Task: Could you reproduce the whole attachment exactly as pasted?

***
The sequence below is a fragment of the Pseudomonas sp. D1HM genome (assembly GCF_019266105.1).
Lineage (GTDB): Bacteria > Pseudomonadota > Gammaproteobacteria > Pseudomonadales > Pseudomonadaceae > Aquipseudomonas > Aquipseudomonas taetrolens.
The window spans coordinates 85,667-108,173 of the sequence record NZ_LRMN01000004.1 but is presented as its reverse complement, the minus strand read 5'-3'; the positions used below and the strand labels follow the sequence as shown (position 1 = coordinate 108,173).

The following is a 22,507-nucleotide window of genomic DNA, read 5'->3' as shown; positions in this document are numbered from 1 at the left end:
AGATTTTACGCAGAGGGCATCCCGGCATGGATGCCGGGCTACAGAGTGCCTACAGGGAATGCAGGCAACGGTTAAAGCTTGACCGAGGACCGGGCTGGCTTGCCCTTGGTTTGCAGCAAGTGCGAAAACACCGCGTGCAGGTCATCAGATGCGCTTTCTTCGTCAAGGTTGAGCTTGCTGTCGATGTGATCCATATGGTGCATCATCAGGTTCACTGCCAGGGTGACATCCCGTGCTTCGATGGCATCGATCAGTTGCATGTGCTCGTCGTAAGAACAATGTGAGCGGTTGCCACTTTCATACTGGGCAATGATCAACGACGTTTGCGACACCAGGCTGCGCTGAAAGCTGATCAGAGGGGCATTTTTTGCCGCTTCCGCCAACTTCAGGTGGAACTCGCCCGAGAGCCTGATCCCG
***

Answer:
The sequence below is a fragment of the Pseudomonas sp. D1HM genome (assembly GCF_019266105.1).
Lineage (GTDB): Bacteria > Pseudomonadota > Gammaproteobacteria > Pseudomonadales > Pseudomonadaceae > Aquipseudomonas > Aquipseudomonas taetrolens.
The window spans coordinates 85,667-108,173 of the sequence record NZ_LRMN01000004.1 but is presented as its reverse complement, the minus strand read 5'-3'; the positions used below and the strand labels follow the sequence as shown (position 1 = coordinate 108,173).

The following is a 22,507-nucleotide window of genomic DNA, read 5'->3' as shown; positions in this document are numbered from 1 at the left end:
AGATTTTACGCAGAGGGCATCCCGGCATGGATGCCGGGCTACAGAGTGCCTACAGGGAATGCAGGCAACGGTTAAAGCTTGACCGAGGACCGGGCTGGCTTGCCCTTGGTTTGCAGCAAGTGCGAAAACACCGCGTGCAGGTCATCAGATGCGCTTTCTTCGTCAAGGTTGAGCTTGCTGTCGATGTGATCCATATGGTGCATCATCAGGTTCACTGCCAGGGTGACATCCCGTGCTTCGATGGCATCGATCAGTTGCATGTGCTCGTCGTAAGAACAATGTGAGCGGTTGCCACTTTCATACTGGGCAATGATCAACGACGTTTGCGACACCAGGCTGCGCTGAAAGCTGATCAGAGGGGCATTTTTTGCCGCTTCCGCCAACTTCAGGTGGAACTCGCCCGAGAGCCTGATCCCG